Apple does well (as usual) in the American Customer Satisfaction Index‘s 2019 Appliance and Electronics Report. Among personal computer (PC) makers, the tech giant remains in the lead, unchanged at an ACSI score of 83 (out of 100).
Following a year of stability, customer satisfaction with personal computers—including desktops, laptops, and tablets—ticks upward 1.3% to 78 on the American Customer Satisfaction Index’s (ACSI) scale of 0 to 100. Global demand for personal computers is seeing some modest resurgence as of the second quarter of the year, although U.S. sales remain mostly flat.
While U.S. and China trade disputes have yet to negatively impact demand, the future imposition of tariffs could drive up prices and make the current ACSI gain short lived. ACSI data show that higher perceptions of value are driving this year’s improvement in customer satisfaction at the industry level for personal computers.
Despite the ACSI gain, personal computers overall still lag most smartphone brands when it comes to customer satisfaction. But going lighter and more mobile may not please every user. In fact, desktop computers have long enjoyed higher levels of customer satisfaction than both laptops and tablets.
Although just 19% of survey respondents are desktop users, their satisfaction level is 81 in 2019 compared to 77 for both laptops and tablets. For desktops and tablets, satisfaction overall fades compared with five-year high points in 2018. Laptops, with a younger demographic than desktops, recover from a drop one year ago.
Within the three categories, however, there’s wide variance in the scores of individual manufacturers. In the desktop segment, Samsung is the industry leader, followed closely by Apple in second place. Much lower, Dell’s desktops share the bottom of the rankings along with Acer and ASUS. For laptops, Apple devices receive the top marks, while Lenovo ranks last among the major companies. Likewise, Apple wins the tablet segment, well ahead of second-place Samsung. Amazon tablets take a distant third place—tied with or ahead of the remaining manufacturers.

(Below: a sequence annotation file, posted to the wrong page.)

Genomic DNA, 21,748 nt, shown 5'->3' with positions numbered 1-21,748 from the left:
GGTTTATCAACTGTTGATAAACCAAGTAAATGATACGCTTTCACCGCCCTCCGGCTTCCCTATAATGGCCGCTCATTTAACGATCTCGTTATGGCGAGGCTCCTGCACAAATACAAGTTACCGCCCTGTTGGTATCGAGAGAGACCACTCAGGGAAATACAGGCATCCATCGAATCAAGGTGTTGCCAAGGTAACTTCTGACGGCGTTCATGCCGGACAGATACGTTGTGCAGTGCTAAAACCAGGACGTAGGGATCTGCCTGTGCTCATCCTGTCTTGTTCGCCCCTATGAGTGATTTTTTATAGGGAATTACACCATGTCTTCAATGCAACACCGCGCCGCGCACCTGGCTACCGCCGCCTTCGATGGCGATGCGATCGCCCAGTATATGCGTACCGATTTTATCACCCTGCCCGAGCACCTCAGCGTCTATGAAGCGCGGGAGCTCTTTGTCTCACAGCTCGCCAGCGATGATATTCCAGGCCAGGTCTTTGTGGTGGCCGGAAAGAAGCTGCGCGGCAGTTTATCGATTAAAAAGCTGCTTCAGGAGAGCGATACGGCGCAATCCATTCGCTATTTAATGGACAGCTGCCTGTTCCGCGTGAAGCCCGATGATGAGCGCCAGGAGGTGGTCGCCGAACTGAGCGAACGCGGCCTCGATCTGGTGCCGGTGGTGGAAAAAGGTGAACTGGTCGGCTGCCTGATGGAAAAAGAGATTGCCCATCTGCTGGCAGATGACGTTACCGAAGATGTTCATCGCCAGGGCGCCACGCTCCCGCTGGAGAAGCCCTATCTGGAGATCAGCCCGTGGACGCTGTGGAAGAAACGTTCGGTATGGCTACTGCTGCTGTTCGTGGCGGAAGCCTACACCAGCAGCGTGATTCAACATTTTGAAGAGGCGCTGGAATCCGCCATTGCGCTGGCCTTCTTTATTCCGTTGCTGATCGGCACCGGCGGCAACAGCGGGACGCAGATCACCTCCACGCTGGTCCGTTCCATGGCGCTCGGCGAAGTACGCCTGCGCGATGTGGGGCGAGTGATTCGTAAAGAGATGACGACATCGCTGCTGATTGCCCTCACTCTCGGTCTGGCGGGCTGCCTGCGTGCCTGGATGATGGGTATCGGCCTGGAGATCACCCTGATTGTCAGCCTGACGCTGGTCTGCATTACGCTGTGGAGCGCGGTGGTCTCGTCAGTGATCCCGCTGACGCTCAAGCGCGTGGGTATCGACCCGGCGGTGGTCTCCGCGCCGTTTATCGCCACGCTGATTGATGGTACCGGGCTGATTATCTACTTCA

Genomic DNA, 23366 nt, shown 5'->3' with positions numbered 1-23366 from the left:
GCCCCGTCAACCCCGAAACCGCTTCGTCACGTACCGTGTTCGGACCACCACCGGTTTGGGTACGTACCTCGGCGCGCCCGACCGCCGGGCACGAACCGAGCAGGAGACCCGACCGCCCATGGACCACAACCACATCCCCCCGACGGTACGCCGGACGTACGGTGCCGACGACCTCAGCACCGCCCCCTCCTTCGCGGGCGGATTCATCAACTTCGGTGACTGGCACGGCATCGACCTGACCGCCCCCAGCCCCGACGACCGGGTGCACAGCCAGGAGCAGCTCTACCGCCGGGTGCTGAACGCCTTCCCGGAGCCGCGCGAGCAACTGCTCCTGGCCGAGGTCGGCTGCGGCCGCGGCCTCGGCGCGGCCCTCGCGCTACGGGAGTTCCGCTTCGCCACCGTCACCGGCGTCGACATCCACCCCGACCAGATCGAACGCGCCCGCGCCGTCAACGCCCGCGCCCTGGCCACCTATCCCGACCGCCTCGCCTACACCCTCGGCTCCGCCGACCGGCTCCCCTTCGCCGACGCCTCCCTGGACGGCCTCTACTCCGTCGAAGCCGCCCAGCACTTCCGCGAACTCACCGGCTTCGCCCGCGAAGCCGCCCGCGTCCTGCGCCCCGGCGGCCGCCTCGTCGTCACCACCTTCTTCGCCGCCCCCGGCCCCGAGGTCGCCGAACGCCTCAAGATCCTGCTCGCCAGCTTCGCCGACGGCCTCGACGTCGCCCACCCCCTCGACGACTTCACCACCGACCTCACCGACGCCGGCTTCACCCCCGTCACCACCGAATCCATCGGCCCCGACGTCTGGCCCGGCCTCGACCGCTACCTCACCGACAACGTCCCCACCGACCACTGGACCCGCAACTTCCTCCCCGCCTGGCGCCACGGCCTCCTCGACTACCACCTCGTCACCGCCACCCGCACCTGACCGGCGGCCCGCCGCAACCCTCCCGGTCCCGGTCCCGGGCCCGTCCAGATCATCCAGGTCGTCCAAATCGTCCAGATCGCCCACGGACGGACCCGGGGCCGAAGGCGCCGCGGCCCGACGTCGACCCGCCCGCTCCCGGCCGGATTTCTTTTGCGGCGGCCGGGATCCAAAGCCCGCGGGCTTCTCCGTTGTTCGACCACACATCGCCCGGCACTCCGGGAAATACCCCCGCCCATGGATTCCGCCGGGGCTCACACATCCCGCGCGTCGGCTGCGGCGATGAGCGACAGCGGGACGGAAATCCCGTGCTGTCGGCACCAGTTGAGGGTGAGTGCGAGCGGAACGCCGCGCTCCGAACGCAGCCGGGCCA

In the overall industry rankings, Apple stays on top for a second year with a stable and high ACSI score of 83, and its customers have by far the highest expectations. Despite a 1% downturn, Samsung keeps second place at 81 and no longer ties with Amazon, which falls much further. Amazon tumbles 4% to 79, just a point above the industry average. Among the three leaders, Apple demonstrates an advantage across all aspects of the customer experience, but it still lags both Samsung and Amazon for value.
The remainder of the field scores at or below the industry average. HP is unchanged at 78, followed by a trio of companies that all improve to meet with scores of 77. Acer gains 3%, while Dell climbs 5% as users find its machines to be more reliable. Toshiba, however, improves even more, leaping 8% after coming in last place in 2018. According to customers, Toshiba’s devices are faster with fewer crashes compared to a year ago.
Customer satisfaction with software for desktops and laptops ebbs 1.3% to an ACSI score of 78, losing its gain from a year ago. The largest decrease occurs for Microsoft, falling 3% to 77 and dropping out of a tie with the group of smaller software makers. The latter group—which includes Adobe, Norton, Quicken, and TurboTax—also shows some weakening in customer satisfaction, inching back 1% to a combined score of 78.
In the fall of 2018 and into 2019, Microsoft encountered a plethora of issues with its Windows 10 updates—amounting to months of user frustration. While it is not unusual for some bugs to occur with software updates, Microsoft has had a particularly bad streak—from unintentional deletion of users’ files to PC freezes during updates and problematic reboots. And users are taking note. ACSI data show that over the past year, customer perceptions of quality have deteriorated significantly for Microsoft.
ASUS moves in the opposite direction, down 3% to 76. Meanwhile, the group of smaller computer makers loses 3% to tie with Lenovo (-4%) at the bottom of the category at 74. Lenovo’s desktops, however, score much higher than its laptops.
The ACSI uses data from interviews with roughly 300,000 customers annually as inputs to an econometric model for analyzing customer satisfaction with more than 400 companies in 46 industries and 10 economic sectors, including various services of federal and local government agencies.